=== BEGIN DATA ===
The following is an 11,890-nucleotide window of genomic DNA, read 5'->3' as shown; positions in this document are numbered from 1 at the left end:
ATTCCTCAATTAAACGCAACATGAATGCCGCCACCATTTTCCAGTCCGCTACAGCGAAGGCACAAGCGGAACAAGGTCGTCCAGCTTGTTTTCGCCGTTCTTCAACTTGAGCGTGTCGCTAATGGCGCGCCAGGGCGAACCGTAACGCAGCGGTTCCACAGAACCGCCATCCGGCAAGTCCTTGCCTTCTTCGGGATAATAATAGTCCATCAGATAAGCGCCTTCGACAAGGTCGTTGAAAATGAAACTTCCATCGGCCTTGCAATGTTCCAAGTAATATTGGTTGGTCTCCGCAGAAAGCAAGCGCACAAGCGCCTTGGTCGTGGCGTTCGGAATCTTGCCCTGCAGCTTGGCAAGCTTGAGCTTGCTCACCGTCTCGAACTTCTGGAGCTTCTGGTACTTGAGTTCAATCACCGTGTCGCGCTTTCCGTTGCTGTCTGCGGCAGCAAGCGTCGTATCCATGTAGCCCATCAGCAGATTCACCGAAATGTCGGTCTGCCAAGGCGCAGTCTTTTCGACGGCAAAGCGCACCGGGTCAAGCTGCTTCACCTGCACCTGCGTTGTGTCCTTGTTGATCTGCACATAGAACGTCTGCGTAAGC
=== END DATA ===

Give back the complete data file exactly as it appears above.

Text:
The following is an 11,890-nucleotide window of genomic DNA, read 5'->3' as shown; positions in this document are numbered from 1 at the left end:
ATTCCTCAATTAAACGCAACATGAATGCCGCCACCATTTTCCAGTCCGCTACAGCGAAGGCACAAGCGGAACAAGGTCGTCCAGCTTGTTTTCGCCGTTCTTCAACTTGAGCGTGTCGCTAATGGCGCGCCAGGGCGAACCGTAACGCAGCGGTTCCACAGAACCGCCATCCGGCAAGTCCTTGCCTTCTTCGGGATAATAATAGTCCATCAGATAAGCGCCTTCGACAAGGTCGTTGAAAATGAAACTTCCATCGGCCTTGCAATGTTCCAAGTAATATTGGTTGGTCTCCGCAGAAAGCAAGCGCACAAGCGCCTTGGTCGTGGCGTTCGGAATCTTGCCCTGCAGCTTGGCAAGCTTGAGCTTGCTCACCGTCTCGAACTTCTGGAGCTTCTGGTACTTGAGTTCAATCACCGTGTCGCGCTTTCCGTTGCTGTCTGCGGCAGCAAGCGTCGTATCCATGTAGCCCATCAGCAGATTCACCGAAATGTCGGTCTGCCAAGGCGCAGTCTTTTCGACGGCAAAGCGCACCGGGTCAAGCTGCTTCACCTGCACCTGCGTTGTGTCCTTGTTGATCTGCACATAGAACGTCTGCGTAAGC